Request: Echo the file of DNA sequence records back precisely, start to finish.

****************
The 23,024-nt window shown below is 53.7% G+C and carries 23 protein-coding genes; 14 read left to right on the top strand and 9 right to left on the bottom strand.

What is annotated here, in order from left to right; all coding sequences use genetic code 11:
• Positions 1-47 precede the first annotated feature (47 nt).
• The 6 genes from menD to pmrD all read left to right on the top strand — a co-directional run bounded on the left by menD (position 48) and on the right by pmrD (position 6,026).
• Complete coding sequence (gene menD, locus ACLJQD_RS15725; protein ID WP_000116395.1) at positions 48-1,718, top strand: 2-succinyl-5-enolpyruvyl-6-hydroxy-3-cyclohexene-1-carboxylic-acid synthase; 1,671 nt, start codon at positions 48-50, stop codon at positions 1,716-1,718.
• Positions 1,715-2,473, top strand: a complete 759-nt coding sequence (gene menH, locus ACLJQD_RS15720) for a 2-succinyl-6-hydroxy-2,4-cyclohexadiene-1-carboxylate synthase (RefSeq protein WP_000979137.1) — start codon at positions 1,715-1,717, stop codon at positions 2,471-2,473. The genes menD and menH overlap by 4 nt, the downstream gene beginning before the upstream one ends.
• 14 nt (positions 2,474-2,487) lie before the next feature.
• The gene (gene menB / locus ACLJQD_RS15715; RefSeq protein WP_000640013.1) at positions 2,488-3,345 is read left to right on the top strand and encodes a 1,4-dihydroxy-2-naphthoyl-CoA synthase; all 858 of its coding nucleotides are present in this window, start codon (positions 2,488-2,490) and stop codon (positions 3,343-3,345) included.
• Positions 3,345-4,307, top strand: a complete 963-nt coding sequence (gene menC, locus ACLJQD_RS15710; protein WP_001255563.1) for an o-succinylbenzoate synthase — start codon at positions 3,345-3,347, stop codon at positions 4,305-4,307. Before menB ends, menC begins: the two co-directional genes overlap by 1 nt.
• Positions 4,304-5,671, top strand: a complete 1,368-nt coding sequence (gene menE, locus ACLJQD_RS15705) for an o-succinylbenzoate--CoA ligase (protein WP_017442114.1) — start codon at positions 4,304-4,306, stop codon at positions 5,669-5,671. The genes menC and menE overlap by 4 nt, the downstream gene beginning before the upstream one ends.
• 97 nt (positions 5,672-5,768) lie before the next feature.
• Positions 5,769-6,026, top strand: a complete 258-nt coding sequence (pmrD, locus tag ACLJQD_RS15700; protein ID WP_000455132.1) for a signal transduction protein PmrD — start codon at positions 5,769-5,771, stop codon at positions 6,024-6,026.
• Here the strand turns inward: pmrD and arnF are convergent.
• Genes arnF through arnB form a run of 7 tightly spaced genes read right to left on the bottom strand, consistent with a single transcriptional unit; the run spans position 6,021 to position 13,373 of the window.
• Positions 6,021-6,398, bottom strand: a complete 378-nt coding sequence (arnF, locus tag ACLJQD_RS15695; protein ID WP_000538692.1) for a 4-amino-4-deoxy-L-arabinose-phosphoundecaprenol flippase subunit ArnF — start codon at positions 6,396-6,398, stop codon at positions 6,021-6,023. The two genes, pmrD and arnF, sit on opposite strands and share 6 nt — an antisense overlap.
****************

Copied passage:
The 23,024-nt window shown below is 53.7% G+C and carries 23 protein-coding genes; 14 read left to right on the top strand and 9 right to left on the bottom strand.

What is annotated here, in order from left to right; all coding sequences use genetic code 11:
• Positions 1-47 precede the first annotated feature (47 nt).
• The 6 genes from menD to pmrD all read left to right on the top strand — a co-directional run bounded on the left by menD (position 48) and on the right by pmrD (position 6,026).
• Complete coding sequence (gene menD, locus ACLJQD_RS15725; protein ID WP_000116395.1) at positions 48-1,718, top strand: 2-succinyl-5-enolpyruvyl-6-hydroxy-3-cyclohexene-1-carboxylic-acid synthase; 1,671 nt, start codon at positions 48-50, stop codon at positions 1,716-1,718.
• Positions 1,715-2,473, top strand: a complete 759-nt coding sequence (gene menH, locus ACLJQD_RS15720) for a 2-succinyl-6-hydroxy-2,4-cyclohexadiene-1-carboxylate synthase (RefSeq protein WP_000979137.1) — start codon at positions 1,715-1,717, stop codon at positions 2,471-2,473. The genes menD and menH overlap by 4 nt, the downstream gene beginning before the upstream one ends.
• 14 nt (positions 2,474-2,487) lie before the next feature.
• The gene (gene menB / locus ACLJQD_RS15715; RefSeq protein WP_000640013.1) at positions 2,488-3,345 is read left to right on the top strand and encodes a 1,4-dihydroxy-2-naphthoyl-CoA synthase; all 858 of its coding nucleotides are present in this window, start codon (positions 2,488-2,490) and stop codon (positions 3,343-3,345) included.
• Positions 3,345-4,307, top strand: a complete 963-nt coding sequence (gene menC, locus ACLJQD_RS15710; protein WP_001255563.1) for an o-succinylbenzoate synthase — start codon at positions 3,345-3,347, stop codon at positions 4,305-4,307. Before menB ends, menC begins: the two co-directional genes overlap by 1 nt.
• Positions 4,304-5,671, top strand: a complete 1,368-nt coding sequence (gene menE, locus ACLJQD_RS15705) for an o-succinylbenzoate--CoA ligase (protein WP_017442114.1) — start codon at positions 4,304-4,306, stop codon at positions 5,669-5,671. The genes menC and menE overlap by 4 nt, the downstream gene beginning before the upstream one ends.
• 97 nt (positions 5,672-5,768) lie before the next feature.
• Positions 5,769-6,026, top strand: a complete 258-nt coding sequence (pmrD, locus tag ACLJQD_RS15700; protein ID WP_000455132.1) for a signal transduction protein PmrD — start codon at positions 5,769-5,771, stop codon at positions 6,024-6,026.
• Here the strand turns inward: pmrD and arnF are convergent.
• Genes arnF through arnB form a run of 7 tightly spaced genes read right to left on the bottom strand, consistent with a single transcriptional unit; the run spans position 6,021 to position 13,373 of the window.
• Positions 6,021-6,398, bottom strand: a complete 378-nt coding sequence (arnF, locus tag ACLJQD_RS15695; protein ID WP_000538692.1) for a 4-amino-4-deoxy-L-arabinose-phosphoundecaprenol flippase subunit ArnF — start codon at positions 6,396-6,398, stop codon at positions 6,021-6,023. The two genes, pmrD and arnF, sit on opposite strands and share 6 nt — an antisense overlap.